A boy shrieks in terror, as a man with a deformed face comes walking toward him. He runs for his mother, seeking security and comfort. The man takes off his mask, and reassures the small child that every thing will be all right. What may have seemed like a monster was actually a volunteer at the Night-Time Trick or Treat event put on by the Martin Drive Neighborhood Association.
The neighborhood is nestled between the Miller Brewery and Washington Park, home to a diverse group of people who invest their time making the neighborhood a community. Trick-or-treating is just one activity that brings people together. Another popular meeting place is the Vliet Street Community Green Farmers Market.
Danielle Baker, 28, was one of hundreds of residents who came out to participate in the trick-or-treating.
“Everybody comes out with the costumes and gets to (scare) the kids,” Baker said. “It’s probably not fun for the kids, but it’s fun for me to see them scream and run away.”
This year, 44th Street between Vliet Street and Martin Drive was blocked off to cars.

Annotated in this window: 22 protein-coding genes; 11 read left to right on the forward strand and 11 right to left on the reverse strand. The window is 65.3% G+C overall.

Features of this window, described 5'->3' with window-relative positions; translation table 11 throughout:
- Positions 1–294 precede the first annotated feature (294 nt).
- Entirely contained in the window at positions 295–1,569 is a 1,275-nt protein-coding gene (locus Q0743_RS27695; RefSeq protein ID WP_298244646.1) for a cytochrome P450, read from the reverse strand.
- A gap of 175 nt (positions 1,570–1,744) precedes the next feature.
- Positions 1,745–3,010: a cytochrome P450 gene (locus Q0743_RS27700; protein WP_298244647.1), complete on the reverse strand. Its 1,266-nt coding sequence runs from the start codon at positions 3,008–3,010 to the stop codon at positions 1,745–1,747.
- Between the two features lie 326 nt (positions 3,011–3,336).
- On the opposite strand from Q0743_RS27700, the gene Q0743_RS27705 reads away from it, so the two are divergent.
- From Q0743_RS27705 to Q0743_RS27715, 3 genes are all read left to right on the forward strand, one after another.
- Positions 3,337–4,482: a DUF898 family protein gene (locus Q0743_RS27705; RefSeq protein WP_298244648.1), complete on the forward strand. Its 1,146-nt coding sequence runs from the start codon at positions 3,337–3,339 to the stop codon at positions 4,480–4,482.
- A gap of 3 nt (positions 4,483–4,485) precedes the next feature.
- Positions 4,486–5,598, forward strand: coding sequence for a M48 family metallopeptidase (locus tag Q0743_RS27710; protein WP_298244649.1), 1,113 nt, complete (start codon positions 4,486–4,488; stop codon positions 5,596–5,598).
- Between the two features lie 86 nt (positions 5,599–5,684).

Neighborhood residents decorate their houses for Halloween and dress up in costume to hand out candy.
“They won’t have to worry about where they’re going to trick or treat,” Baker said. “I believe it’s a fun event for the kids, just for them to get out and have something to do and enjoy.”
Pat Mueller, neighborhood coordinator of the Martin Drive Neighborhood Association, said that the event allows neighbors to work as a team.
“It has really made the neighborhood come together even more,” Mueller said. “Between all the people who register, all the people who are (trick or treating) homes, all the people who volunteer to help one way or another, it practically involves the whole neighborhood.”
Raymond Duncan, coordinator of the Trick or Treat event, said activities such as this create “positives” that combat challenges in the neighborhood.
“Neighbors were working on problems like bad crime situations,” Duncan said. “Then they said, ‘Hey, we’ve got to work on positive events that bring the community together.’”
“Crime is dramatically lower, problems are way less, and these events are fun,” he continued. “I also know neighbors on every block now.”
The Vliet Street Community Green Farmers Market also draws many residents. Vendors bring fresh vegetables and fruits grown from their own gardens to local customers.
“All of the farmers are from right around here, as well as the vendors,” Mueller noted.
Paul Priester, a resident of the Martin Drive neighborhood, got involved with the farmer’s market through his church.
“We had come (to the market) in the past, and thought it was a nice way to connect to the community,” Priester said.